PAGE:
10 February 2016

PTO Early Start Models

by Mike

If you’re like me, you can’t wait to get started on some PTO armies! Luckily that’s possible with the already extensive miniature range from Battlefront.

While we’ll be waiting on new things like Marines and Corsairs, there are some models aready out there that will work for your PTO armies. Let’s have a look!

JBX01 Hohei Chutai box set
The Japanese
This is the easiest one to get started on. It virtually all there from the infantry to the tanks. The infantry and guns currently available are all ready to use and carry over from EW’s Rising Sun book. There will no doubt be new models here, but you can get your core done right now without any problems.

The tanks are mildly different as well, so using the old Type 89s and 95s is totally legit. In fact the Type 95 is really appropriate for forces like the SNLF. It was by far the most common tank seen in the USMC and US Army island hopping campaigns.

JBX02 Type 89 tanks

JBX03 Type 95 tanks

The Type 97 Chi-Ha is also more common than in Rising sun, so picking up a few of those won’t go amiss either. There are definitely some new tanks coming out as well, so leave some space in your armies for them. More on that in later articles!

JP051 Type 97 Chi Ha tank
All of the gun teams in the current range can be found and fielded in Banzai, so you can get started on your support weapons as well. There are a few new weapons, such as 81mm and 90mm mortars coming your way as well, so leave space for them!

So to put it shortly, as long as you stay away from mounted cavalry, the existing Japanese line is ready for you to get started on, straight away!

The Marines fought with pretty much mid-war technology throughout the war, but they did get some new equipment in the later campaigns. This means there’s already a lot of vehicles ready to be assembled for your Marines, but for some this means looking outside the US line of miniatures into things like British or Soviet lend-lease stuff.

Obviously, the infantry and guns are going to be a new line, so you’ll need to hold on a little longer to get started on those. However, you can start getting going on vehicles now. Here’s a quick run-down of a few essentials:

M3A1 Stuart (US002)
The Stuart Light Tank
The Stuart was the USMC’s workhorse tank throughout the early campaigns. Even when the Sherman began arriving in larger numbers, the Stuart remained in service for a while, posing a threat to Japanese infantry and tanks right up until the end.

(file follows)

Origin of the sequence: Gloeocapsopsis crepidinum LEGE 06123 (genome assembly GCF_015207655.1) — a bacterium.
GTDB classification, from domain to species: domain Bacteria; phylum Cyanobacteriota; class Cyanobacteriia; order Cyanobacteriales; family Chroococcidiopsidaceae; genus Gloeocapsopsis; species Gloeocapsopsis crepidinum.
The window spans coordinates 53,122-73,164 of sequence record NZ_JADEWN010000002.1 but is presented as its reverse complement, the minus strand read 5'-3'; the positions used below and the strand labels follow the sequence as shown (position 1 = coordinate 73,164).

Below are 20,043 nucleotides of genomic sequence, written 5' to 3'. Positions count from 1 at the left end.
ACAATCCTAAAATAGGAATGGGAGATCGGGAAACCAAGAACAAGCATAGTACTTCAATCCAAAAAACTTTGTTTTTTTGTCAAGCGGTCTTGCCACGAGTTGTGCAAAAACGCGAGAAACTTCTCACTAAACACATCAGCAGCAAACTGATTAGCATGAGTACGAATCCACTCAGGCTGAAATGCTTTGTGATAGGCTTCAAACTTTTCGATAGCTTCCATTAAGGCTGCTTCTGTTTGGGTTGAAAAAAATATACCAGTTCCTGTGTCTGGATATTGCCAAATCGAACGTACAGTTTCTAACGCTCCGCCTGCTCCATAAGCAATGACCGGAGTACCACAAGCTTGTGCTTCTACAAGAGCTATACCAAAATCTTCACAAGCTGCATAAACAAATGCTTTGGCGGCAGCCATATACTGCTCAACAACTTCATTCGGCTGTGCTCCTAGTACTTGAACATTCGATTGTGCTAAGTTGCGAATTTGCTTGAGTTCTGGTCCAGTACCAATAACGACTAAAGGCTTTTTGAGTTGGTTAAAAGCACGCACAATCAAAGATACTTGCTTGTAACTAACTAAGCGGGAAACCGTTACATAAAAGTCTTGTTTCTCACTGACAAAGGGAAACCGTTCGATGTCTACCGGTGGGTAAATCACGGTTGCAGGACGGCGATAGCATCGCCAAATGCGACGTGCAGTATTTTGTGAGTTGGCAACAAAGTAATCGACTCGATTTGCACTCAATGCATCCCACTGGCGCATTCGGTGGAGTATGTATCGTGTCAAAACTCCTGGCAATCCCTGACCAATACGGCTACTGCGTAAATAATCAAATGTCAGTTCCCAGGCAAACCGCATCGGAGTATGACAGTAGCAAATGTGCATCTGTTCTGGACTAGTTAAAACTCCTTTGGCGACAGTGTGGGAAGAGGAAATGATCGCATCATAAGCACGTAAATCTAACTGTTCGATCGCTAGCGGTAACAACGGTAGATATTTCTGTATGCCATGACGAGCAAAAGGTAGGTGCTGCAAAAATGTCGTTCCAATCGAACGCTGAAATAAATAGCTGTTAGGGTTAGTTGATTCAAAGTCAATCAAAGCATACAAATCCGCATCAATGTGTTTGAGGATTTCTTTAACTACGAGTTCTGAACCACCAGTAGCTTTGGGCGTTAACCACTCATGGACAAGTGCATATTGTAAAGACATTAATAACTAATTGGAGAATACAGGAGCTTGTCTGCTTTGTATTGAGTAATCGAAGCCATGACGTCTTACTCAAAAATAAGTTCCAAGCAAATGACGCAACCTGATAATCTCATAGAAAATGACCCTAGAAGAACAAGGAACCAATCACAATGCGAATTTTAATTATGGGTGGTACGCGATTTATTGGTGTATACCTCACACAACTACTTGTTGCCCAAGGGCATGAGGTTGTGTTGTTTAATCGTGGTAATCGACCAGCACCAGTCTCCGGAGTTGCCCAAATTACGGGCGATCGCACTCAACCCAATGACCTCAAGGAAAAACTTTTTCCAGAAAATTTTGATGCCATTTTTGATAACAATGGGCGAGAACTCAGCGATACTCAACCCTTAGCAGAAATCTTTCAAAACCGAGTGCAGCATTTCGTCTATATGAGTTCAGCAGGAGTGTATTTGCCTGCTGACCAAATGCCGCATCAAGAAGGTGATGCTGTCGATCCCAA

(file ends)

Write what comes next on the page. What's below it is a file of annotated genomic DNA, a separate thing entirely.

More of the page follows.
The Marines used M3, M3A1, and M5A1 light tanks during the war. As a side note, they also used M2A4 light tanks up to and including the Guadacanal campaign. The M2A4 looks nearly identical to an M3 after a little cosmetic surgery, so I might have a go at modelling one of these.

Anyway, you can grab the M3A1 and M5A1 from the current American models line. These will form the bulk of your Stuart tank needs and will prove more than a match for their Japanese opposites.

M5A1 Stuart (US005 for one, or UBX21 for a box of five)
For the M3, There's not an easy solution until Battlefront releases an M3 Stuart model. For now, you’ll need to go to the British to source the right turret for the M3, using the ‘Honey’ Stuart box set. Then match that up with an M3A1 hull and tracks. Unfortunately, you can't use the British ones right out of the box as the tracks aren't exactly right, You’ll need to source non-dust cover tracks. The ones found in the other Stuart models won't work without a little plasticard magic to cover the top of the tracks.

The Sherman Medium Tank
While the Sherman slipped behind the tank curve in the ETO, it never suffered that fate in the PTO, instead reaching a similar status to the Tiger I E or Panther on the other side of the world. Virtually indestructible, the Sherman was a force to behold in the Pacific, making its debut during the Battle of Tarawa in 1943.

A lend-lease M4A2 Sherman (SU071),
the same that the USMC used in 1943-44
The Marines used the diesel M4A2 Sherman in the Pacific for many campaigns before reluctantly upgrading to the M4A3 (late) models in 1944. These later models saw action from Saipan and on.